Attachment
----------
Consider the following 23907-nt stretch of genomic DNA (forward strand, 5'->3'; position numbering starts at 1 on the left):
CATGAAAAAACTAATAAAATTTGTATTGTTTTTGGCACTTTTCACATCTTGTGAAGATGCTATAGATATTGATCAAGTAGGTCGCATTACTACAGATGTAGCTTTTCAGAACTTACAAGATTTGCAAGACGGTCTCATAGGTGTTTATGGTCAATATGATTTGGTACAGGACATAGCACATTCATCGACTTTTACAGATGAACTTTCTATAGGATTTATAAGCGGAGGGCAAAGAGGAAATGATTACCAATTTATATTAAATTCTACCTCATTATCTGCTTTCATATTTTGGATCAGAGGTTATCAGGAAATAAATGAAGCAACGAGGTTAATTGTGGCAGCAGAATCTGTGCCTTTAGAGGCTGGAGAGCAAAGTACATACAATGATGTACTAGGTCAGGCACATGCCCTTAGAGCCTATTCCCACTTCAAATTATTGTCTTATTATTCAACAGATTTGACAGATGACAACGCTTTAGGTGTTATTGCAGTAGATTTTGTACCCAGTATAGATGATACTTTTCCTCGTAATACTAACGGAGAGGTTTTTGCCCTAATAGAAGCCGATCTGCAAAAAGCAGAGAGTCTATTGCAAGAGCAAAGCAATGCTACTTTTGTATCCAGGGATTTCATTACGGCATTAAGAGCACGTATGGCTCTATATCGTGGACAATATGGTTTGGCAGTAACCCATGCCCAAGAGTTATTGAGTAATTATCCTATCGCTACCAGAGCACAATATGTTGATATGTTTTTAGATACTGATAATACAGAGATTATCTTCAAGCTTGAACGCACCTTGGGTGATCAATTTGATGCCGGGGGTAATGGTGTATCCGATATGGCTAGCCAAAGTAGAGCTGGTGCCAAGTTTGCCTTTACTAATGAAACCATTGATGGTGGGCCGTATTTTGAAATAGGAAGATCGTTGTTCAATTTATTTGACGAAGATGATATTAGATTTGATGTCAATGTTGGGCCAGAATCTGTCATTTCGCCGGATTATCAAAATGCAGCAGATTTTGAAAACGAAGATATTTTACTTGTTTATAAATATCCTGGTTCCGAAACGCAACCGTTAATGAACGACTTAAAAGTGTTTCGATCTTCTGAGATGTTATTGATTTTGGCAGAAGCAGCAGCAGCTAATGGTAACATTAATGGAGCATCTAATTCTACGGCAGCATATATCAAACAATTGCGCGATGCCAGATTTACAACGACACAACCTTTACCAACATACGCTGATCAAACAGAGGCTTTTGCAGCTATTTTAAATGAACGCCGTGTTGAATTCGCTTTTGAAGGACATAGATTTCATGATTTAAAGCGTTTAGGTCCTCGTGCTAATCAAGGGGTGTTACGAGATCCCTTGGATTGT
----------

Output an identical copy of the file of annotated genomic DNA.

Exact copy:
Consider the following 23907-nt stretch of genomic DNA (forward strand, 5'->3'; position numbering starts at 1 on the left):
CATGAAAAAACTAATAAAATTTGTATTGTTTTTGGCACTTTTCACATCTTGTGAAGATGCTATAGATATTGATCAAGTAGGTCGCATTACTACAGATGTAGCTTTTCAGAACTTACAAGATTTGCAAGACGGTCTCATAGGTGTTTATGGTCAATATGATTTGGTACAGGACATAGCACATTCATCGACTTTTACAGATGAACTTTCTATAGGATTTATAAGCGGAGGGCAAAGAGGAAATGATTACCAATTTATATTAAATTCTACCTCATTATCTGCTTTCATATTTTGGATCAGAGGTTATCAGGAAATAAATGAAGCAACGAGGTTAATTGTGGCAGCAGAATCTGTGCCTTTAGAGGCTGGAGAGCAAAGTACATACAATGATGTACTAGGTCAGGCACATGCCCTTAGAGCCTATTCCCACTTCAAATTATTGTCTTATTATTCAACAGATTTGACAGATGACAACGCTTTAGGTGTTATTGCAGTAGATTTTGTACCCAGTATAGATGATACTTTTCCTCGTAATACTAACGGAGAGGTTTTTGCCCTAATAGAAGCCGATCTGCAAAAAGCAGAGAGTCTATTGCAAGAGCAAAGCAATGCTACTTTTGTATCCAGGGATTTCATTACGGCATTAAGAGCACGTATGGCTCTATATCGTGGACAATATGGTTTGGCAGTAACCCATGCCCAAGAGTTATTGAGTAATTATCCTATCGCTACCAGAGCACAATATGTTGATATGTTTTTAGATACTGATAATACAGAGATTATCTTCAAGCTTGAACGCACCTTGGGTGATCAATTTGATGCCGGGGGTAATGGTGTATCCGATATGGCTAGCCAAAGTAGAGCTGGTGCCAAGTTTGCCTTTACTAATGAAACCATTGATGGTGGGCCGTATTTTGAAATAGGAAGATCGTTGTTCAATTTATTTGACGAAGATGATATTAGATTTGATGTCAATGTTGGGCCAGAATCTGTCATTTCGCCGGATTATCAAAATGCAGCAGATTTTGAAAACGAAGATATTTTACTTGTTTATAAATATCCTGGTTCCGAAACGCAACCGTTAATGAACGACTTAAAAGTGTTTCGATCTTCTGAGATGTTATTGATTTTGGCAGAAGCAGCAGCAGCTAATGGTAACATTAATGGAGCATCTAATTCTACGGCAGCATATATCAAACAATTGCGCGATGCCAGATTTACAACGACACAACCTTTACCAACATACGCTGATCAAACAGAGGCTTTTGCAGCTATTTTAAATGAACGCCGTGTTGAATTCGCTTTTGAAGGACATAGATTTCATGATTTAAAGCGTTTAGGTCCTCGTGCTAATCAAGGGGTGTTACGAGATCCCTTGGATTGT